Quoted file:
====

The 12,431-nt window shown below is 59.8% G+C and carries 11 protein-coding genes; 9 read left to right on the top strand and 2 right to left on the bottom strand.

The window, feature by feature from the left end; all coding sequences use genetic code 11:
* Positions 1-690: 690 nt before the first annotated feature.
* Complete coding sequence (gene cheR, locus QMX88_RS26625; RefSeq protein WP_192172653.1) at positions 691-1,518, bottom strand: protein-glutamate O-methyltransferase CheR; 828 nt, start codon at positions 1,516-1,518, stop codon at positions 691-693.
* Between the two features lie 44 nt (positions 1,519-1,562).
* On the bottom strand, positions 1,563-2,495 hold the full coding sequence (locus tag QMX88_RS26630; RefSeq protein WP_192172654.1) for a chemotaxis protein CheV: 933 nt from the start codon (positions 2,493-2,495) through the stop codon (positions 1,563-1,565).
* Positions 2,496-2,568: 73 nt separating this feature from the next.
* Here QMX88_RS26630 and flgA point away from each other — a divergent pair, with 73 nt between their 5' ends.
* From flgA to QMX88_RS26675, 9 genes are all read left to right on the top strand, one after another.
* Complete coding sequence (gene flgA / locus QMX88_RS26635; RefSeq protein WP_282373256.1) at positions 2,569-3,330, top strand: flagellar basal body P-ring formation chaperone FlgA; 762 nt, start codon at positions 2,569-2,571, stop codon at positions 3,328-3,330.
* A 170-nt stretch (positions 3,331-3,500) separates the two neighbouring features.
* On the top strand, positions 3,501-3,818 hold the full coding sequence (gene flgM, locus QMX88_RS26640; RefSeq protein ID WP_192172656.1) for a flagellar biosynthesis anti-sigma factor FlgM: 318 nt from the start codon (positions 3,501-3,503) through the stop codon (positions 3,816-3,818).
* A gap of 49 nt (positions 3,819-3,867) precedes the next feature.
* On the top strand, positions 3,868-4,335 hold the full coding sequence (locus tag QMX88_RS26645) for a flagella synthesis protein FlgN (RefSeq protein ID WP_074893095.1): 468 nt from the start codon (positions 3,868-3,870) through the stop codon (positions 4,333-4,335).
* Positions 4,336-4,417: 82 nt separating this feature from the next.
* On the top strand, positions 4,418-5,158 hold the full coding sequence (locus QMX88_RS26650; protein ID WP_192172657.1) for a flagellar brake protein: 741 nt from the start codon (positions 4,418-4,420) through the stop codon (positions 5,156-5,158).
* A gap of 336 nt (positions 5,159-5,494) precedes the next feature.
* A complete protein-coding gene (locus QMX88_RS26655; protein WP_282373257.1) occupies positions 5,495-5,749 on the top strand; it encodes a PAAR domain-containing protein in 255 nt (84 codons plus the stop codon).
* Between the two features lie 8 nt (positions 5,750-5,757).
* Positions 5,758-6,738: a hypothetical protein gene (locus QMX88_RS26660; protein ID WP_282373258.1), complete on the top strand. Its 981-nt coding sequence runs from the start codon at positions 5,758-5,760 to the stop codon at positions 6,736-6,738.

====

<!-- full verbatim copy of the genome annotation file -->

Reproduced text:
The 12,431-nt window shown below is 59.8% G+C and carries 11 protein-coding genes; 9 read left to right on the top strand and 2 right to left on the bottom strand.

The window, feature by feature from the left end; all coding sequences use genetic code 11:
* Positions 1-690: 690 nt before the first annotated feature.
* Complete coding sequence (gene cheR, locus QMX88_RS26625; RefSeq protein WP_192172653.1) at positions 691-1,518, bottom strand: protein-glutamate O-methyltransferase CheR; 828 nt, start codon at positions 1,516-1,518, stop codon at positions 691-693.
* Between the two features lie 44 nt (positions 1,519-1,562).
* On the bottom strand, positions 1,563-2,495 hold the full coding sequence (locus tag QMX88_RS26630; RefSeq protein WP_192172654.1) for a chemotaxis protein CheV: 933 nt from the start codon (positions 2,493-2,495) through the stop codon (positions 1,563-1,565).
* Positions 2,496-2,568: 73 nt separating this feature from the next.
* Here QMX88_RS26630 and flgA point away from each other — a divergent pair, with 73 nt between their 5' ends.
* From flgA to QMX88_RS26675, 9 genes are all read left to right on the top strand, one after another.
* Complete coding sequence (gene flgA / locus QMX88_RS26635; RefSeq protein WP_282373256.1) at positions 2,569-3,330, top strand: flagellar basal body P-ring formation chaperone FlgA; 762 nt, start codon at positions 2,569-2,571, stop codon at positions 3,328-3,330.
* A 170-nt stretch (positions 3,331-3,500) separates the two neighbouring features.
* On the top strand, positions 3,501-3,818 hold the full coding sequence (gene flgM, locus QMX88_RS26640; RefSeq protein ID WP_192172656.1) for a flagellar biosynthesis anti-sigma factor FlgM: 318 nt from the start codon (positions 3,501-3,503) through the stop codon (positions 3,816-3,818).
* A gap of 49 nt (positions 3,819-3,867) precedes the next feature.
* On the top strand, positions 3,868-4,335 hold the full coding sequence (locus tag QMX88_RS26645) for a flagella synthesis protein FlgN (RefSeq protein ID WP_074893095.1): 468 nt from the start codon (positions 3,868-3,870) through the stop codon (positions 4,333-4,335).
* Positions 4,336-4,417: 82 nt separating this feature from the next.
* On the top strand, positions 4,418-5,158 hold the full coding sequence (locus QMX88_RS26650; protein ID WP_192172657.1) for a flagellar brake protein: 741 nt from the start codon (positions 4,418-4,420) through the stop codon (positions 5,156-5,158).
* A gap of 336 nt (positions 5,159-5,494) precedes the next feature.
* A complete protein-coding gene (locus QMX88_RS26655; protein WP_282373257.1) occupies positions 5,495-5,749 on the top strand; it encodes a PAAR domain-containing protein in 255 nt (84 codons plus the stop codon).
* Between the two features lie 8 nt (positions 5,750-5,757).
* Positions 5,758-6,738: a hypothetical protein gene (locus QMX88_RS26660; protein ID WP_282373258.1), complete on the top strand. Its 981-nt coding sequence runs from the start codon at positions 5,758-5,760 to the stop codon at positions 6,736-6,738.